Verbal Abuse Signs - Recognizing Verbal Abuse in Marriage
Verbal abuse is toxic. The following is Kate Carlson, OTR/L interviewing domestic abuse consulting expert Dr. Jeanne King, Ph.D. in an effort to help people recognize and understand verbal abuse in unhealthy relationships.
1) Kate Carlson: In your words, please define verbal abuse and emotional abuse. And how someone can recognize these within a relationship.
Dr. Jeanne King: Verbal abuse is the use of derogatory language and/or tone toward another person. Emotional abuse is the intentional manipulation of and/or disregard for another persons inner world.
Both verbal and emotional abuse evolve out from one persons effort to establish and/or maintain unequal power within the relationship.
2) Kate Carlson: Does verbal abuse typically begin right away?
Dr. Jeanne King: The time in which verbal abuse presents in the relationship is a function of numerous factors. One can expect to see it before physical abuse and along with emotional abuse.
3) Kate Carlson: How can you tell verbal abuse from relationship conflict?
Dr. Jeanne King: Verbal abuse carries with it the intent to establish and/or maintain unequal power within the relationship and is rarely, if ever, shadowed by any remorse. Relationship strife, on the other hand, is misplaced aggression and is typically followed by authentic remorse.
4) Kate Carlson: What are the effects of verbal abuse on the individual? Can you comment on how the escalation of verbal abuse affects an abuse victims behavior over time?
Dr. Jeanne King: The effects of verbal abuse on an individual depend on the individual. For some, it will cause them to pull away from the relationship; whereas, other individuals will remain in the relationship and become beaten down over time by the verbal abuse.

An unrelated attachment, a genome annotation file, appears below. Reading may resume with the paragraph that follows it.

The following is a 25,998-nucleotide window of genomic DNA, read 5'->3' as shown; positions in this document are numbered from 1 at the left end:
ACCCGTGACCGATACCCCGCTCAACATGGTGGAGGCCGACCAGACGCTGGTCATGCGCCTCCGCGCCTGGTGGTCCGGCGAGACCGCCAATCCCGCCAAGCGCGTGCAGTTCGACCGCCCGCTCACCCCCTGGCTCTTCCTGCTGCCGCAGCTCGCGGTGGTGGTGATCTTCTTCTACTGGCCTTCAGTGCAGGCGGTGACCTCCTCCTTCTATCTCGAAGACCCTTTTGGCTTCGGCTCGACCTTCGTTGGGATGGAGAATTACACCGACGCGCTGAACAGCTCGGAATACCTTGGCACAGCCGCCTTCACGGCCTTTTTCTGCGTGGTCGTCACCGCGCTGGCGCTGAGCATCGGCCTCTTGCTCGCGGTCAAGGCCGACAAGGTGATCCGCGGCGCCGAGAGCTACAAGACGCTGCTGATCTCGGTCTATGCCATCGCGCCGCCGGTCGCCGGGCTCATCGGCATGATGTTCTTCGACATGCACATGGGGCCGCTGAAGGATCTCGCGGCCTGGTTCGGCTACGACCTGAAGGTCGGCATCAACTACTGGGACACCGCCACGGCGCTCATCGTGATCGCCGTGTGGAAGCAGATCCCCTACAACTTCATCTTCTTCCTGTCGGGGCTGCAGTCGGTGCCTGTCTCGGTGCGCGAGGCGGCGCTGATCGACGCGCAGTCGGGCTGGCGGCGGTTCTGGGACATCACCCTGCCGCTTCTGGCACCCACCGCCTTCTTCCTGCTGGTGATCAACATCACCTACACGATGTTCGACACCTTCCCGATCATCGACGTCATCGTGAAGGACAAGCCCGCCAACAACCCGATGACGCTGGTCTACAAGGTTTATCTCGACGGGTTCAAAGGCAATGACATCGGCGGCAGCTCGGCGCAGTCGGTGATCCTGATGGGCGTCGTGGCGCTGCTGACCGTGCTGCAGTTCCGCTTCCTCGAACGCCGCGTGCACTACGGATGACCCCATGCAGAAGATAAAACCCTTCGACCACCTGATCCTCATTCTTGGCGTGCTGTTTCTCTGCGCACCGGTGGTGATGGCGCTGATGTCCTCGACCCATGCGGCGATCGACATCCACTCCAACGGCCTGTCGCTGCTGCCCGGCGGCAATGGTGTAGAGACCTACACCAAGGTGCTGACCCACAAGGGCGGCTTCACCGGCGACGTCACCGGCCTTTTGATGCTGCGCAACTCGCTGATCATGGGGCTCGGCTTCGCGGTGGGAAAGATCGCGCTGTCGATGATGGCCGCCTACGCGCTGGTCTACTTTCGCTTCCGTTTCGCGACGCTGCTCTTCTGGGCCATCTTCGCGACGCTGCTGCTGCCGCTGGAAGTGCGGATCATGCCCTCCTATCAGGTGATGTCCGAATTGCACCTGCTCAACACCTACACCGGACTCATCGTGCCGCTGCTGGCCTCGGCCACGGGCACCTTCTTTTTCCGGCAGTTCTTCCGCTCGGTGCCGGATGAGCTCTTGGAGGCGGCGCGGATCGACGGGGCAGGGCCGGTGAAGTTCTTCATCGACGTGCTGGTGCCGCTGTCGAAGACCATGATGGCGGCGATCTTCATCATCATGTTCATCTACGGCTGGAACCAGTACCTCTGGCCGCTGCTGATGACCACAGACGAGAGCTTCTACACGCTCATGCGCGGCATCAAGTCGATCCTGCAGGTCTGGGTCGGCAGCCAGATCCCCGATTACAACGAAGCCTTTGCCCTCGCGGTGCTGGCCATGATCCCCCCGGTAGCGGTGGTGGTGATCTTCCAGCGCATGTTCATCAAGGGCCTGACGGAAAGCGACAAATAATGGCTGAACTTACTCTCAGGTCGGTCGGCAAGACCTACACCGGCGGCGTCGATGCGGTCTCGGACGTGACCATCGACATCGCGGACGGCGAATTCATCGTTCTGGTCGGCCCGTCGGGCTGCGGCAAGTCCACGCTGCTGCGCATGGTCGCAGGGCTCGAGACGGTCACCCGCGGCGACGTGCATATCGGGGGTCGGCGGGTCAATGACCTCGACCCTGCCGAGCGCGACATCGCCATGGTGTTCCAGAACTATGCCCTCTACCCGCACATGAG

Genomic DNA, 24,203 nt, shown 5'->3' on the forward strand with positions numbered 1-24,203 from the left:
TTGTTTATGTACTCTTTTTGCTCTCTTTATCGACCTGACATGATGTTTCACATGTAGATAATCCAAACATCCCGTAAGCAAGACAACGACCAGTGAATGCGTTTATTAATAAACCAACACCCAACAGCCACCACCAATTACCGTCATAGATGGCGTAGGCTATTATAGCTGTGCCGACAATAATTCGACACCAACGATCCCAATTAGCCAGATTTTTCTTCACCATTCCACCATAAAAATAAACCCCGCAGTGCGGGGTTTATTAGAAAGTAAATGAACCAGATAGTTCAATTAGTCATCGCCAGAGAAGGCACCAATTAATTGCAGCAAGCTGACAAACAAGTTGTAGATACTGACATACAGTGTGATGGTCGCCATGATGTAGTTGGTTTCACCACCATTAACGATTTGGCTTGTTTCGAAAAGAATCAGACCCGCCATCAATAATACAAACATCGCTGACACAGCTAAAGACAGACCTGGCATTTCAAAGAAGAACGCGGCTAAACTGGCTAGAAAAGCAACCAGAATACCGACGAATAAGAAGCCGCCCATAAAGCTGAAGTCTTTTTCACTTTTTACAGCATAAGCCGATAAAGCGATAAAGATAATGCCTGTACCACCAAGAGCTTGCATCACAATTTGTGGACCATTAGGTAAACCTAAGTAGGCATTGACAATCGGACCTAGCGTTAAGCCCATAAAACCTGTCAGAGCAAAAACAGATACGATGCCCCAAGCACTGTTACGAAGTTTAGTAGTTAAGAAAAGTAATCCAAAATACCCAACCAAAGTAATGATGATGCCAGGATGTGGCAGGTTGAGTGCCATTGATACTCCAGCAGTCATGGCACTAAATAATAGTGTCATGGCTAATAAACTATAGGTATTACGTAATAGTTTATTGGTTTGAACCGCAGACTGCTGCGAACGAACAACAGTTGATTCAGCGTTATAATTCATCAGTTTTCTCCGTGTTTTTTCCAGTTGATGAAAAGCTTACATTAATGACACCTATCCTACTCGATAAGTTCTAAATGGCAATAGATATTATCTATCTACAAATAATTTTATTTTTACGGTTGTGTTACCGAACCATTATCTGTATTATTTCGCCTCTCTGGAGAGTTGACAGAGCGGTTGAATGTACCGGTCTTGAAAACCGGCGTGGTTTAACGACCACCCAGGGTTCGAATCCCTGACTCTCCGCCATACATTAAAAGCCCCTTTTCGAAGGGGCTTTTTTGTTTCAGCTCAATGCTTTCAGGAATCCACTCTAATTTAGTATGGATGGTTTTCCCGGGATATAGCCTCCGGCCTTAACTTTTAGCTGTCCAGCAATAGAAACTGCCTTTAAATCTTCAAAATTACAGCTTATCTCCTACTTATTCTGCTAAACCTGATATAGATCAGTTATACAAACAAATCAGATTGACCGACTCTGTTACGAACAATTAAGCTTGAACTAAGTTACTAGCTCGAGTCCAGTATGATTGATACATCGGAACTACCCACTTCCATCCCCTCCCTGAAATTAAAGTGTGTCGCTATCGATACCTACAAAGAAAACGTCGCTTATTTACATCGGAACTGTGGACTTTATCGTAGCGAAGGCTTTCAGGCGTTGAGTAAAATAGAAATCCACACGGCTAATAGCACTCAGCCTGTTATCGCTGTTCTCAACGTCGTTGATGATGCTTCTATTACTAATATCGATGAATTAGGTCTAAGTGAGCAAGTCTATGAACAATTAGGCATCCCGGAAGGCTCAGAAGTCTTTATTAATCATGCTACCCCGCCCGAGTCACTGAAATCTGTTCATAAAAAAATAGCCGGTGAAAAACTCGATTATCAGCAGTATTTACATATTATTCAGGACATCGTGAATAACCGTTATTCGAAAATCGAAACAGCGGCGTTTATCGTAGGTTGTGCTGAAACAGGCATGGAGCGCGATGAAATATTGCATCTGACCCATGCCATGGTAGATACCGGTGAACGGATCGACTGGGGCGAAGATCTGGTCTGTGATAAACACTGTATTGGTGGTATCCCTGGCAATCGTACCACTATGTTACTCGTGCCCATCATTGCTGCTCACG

The effects on the "abuse victims" behavior become progressively more debilitating as long as one remains in the abuse dynamic. Often one will internalize the battering commentary and begin to see themselves through the eyes of their abusive partner.
5. ) Kate Carlson: How would you recognize it in yourself, your relationship with your partner and in your self-talk?
Dr. Jeanne King: Good question. Its my opinion that its most readily first recognized in oneself from the inside out. You begin to define and refer to yourself in the same language and perspective as the battering partner, particularly when in the company of this person.
As far as how it is noticed in the relationship, you observe and experience an unequal distribution of relationship power (and control) between yourself and your partner. Obviously, with the battering partner being the empowered one in the relationship and the verbally abused partner being the un-empowered party.
Your self-talk as the victimized partner will often mirror the "felt meaning" of the verbal assaults from your abusive partner. That is, the actual language and tone may not be the same, but the feeling it leaves you with can very well trigger the feeling state that you experience when being defined by his/her battering language.
So, for example, you may begin to see yourself as your battering partner expresses and begin to believe that the things being told to and about you are true.
6) Kate Carlson: Does the communication pattern between a perpetrator/victim tend to encourage the victim to ignore her true or initial feelings? Does that tend to show up in her self-talk/internal dialogue?
Dr. Jeanne King: Yes, when listening to oneself reflexively, the victimized partner will hear the louder, more dominate side of her/his inner dialogue-that as often defined by the abuser.
For more information on recognizing, ending and healing from emotional and verbal abuse, seeEmotional Verbal Abuse
. Dr. Jeanne King, Ph.D. helps people identify, stop and heal from domestic abuse. Kate Carlson is a OTR/L at victoryspeaks.com Copyright 2009 Jeanne King, Ph.D. - Domestic Abuse Prevention and Interventionwww.preventabusiverelationships.com/emotional_verbal_abuse.php